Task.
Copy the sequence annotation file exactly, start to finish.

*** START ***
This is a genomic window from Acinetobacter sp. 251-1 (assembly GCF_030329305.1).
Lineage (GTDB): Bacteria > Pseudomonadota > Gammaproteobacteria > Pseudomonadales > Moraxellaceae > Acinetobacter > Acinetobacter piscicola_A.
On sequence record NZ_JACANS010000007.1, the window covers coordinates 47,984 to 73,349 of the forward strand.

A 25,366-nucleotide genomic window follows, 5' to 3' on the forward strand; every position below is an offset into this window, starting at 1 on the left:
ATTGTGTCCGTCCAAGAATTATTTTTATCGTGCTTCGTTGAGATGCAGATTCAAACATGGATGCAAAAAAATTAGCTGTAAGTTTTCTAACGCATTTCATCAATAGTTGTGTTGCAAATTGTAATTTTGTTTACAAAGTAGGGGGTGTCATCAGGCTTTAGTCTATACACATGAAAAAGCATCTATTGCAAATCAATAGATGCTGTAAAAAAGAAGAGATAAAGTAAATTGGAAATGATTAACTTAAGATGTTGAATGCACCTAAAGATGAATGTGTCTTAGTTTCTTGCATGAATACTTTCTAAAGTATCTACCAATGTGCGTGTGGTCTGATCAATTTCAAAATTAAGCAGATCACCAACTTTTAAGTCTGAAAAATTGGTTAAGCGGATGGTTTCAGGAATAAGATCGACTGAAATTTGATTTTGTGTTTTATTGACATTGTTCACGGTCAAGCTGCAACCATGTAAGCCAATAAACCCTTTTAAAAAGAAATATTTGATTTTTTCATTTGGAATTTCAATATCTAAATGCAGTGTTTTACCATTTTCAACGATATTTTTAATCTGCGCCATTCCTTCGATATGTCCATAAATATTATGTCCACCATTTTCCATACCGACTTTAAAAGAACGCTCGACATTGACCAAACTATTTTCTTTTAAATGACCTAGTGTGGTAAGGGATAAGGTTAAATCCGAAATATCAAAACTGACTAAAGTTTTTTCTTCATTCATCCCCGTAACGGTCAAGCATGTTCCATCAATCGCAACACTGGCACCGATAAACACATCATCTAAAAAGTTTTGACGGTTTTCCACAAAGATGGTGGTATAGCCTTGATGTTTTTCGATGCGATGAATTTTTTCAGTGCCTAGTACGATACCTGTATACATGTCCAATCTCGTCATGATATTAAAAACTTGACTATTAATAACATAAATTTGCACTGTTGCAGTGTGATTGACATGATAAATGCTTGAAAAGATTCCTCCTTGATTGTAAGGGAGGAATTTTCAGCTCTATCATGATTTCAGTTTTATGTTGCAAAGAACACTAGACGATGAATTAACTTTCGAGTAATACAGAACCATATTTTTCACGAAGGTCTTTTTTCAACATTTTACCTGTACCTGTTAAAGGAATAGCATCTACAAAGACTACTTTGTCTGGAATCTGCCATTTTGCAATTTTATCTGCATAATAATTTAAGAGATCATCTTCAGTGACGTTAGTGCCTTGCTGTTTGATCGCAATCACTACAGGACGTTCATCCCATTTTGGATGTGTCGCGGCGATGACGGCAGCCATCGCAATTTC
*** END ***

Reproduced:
This is a genomic window from Acinetobacter sp. 251-1 (assembly GCF_030329305.1).
Lineage (GTDB): Bacteria > Pseudomonadota > Gammaproteobacteria > Pseudomonadales > Moraxellaceae > Acinetobacter > Acinetobacter piscicola_A.
On sequence record NZ_JACANS010000007.1, the window covers coordinates 47,984 to 73,349 of the forward strand.

A 25,366-nucleotide genomic window follows, 5' to 3' on the forward strand; every position below is an offset into this window, starting at 1 on the left:
ATTGTGTCCGTCCAAGAATTATTTTTATCGTGCTTCGTTGAGATGCAGATTCAAACATGGATGCAAAAAAATTAGCTGTAAGTTTTCTAACGCATTTCATCAATAGTTGTGTTGCAAATTGTAATTTTGTTTACAAAGTAGGGGGTGTCATCAGGCTTTAGTCTATACACATGAAAAAGCATCTATTGCAAATCAATAGATGCTGTAAAAAAGAAGAGATAAAGTAAATTGGAAATGATTAACTTAAGATGTTGAATGCACCTAAAGATGAATGTGTCTTAGTTTCTTGCATGAATACTTTCTAAAGTATCTACCAATGTGCGTGTGGTCTGATCAATTTCAAAATTAAGCAGATCACCAACTTTTAAGTCTGAAAAATTGGTTAAGCGGATGGTTTCAGGAATAAGATCGACTGAAATTTGATTTTGTGTTTTATTGACATTGTTCACGGTCAAGCTGCAACCATGTAAGCCAATAAACCCTTTTAAAAAGAAATATTTGATTTTTTCATTTGGAATTTCAATATCTAAATGCAGTGTTTTACCATTTTCAACGATATTTTTAATCTGCGCCATTCCTTCGATATGTCCATAAATATTATGTCCACCATTTTCCATACCGACTTTAAAAGAACGCTCGACATTGACCAAACTATTTTCTTTTAAATGACCTAGTGTGGTAAGGGATAAGGTTAAATCCGAAATATCAAAACTGACTAAAGTTTTTTCTTCATTCATCCCCGTAACGGTCAAGCATGTTCCATCAATCGCAACACTGGCACCGATAAACACATCATCTAAAAAGTTTTGACGGTTTTCCACAAAGATGGTGGTATAGCCTTGATGTTTTTCGATGCGATGAATTTTTTCAGTGCCTAGTACGATACCTGTATACATGTCCAATCTCGTCATGATATTAAAAACTTGACTATTAATAACATAAATTTGCACTGTTGCAGTGTGATTGACATGATAAATGCTTGAAAAGATTCCTCCTTGATTGTAAGGGAGGAATTTTCAGCTCTATCATGATTTCAGTTTTATGTTGCAAAGAACACTAGACGATGAATTAACTTTCGAGTAATACAGAACCATATTTTTCACGAAGGTCTTTTTTCAACATTTTACCTGTACCTGTTAAAGGAATAGCATCTACAAAGACTACTTTGTCTGGAATCTGCCATTTTGCAATTTTATCTGCATAATAATTTAAGAGATCATCTTCAGTGACGTTAGTGCCTTGCTGTTTGATCGCAATCACTACAGGACGTTCATCCCATTTTGGATGTGTCGCGGCGATGACGGCAGCCATCGCAATTTC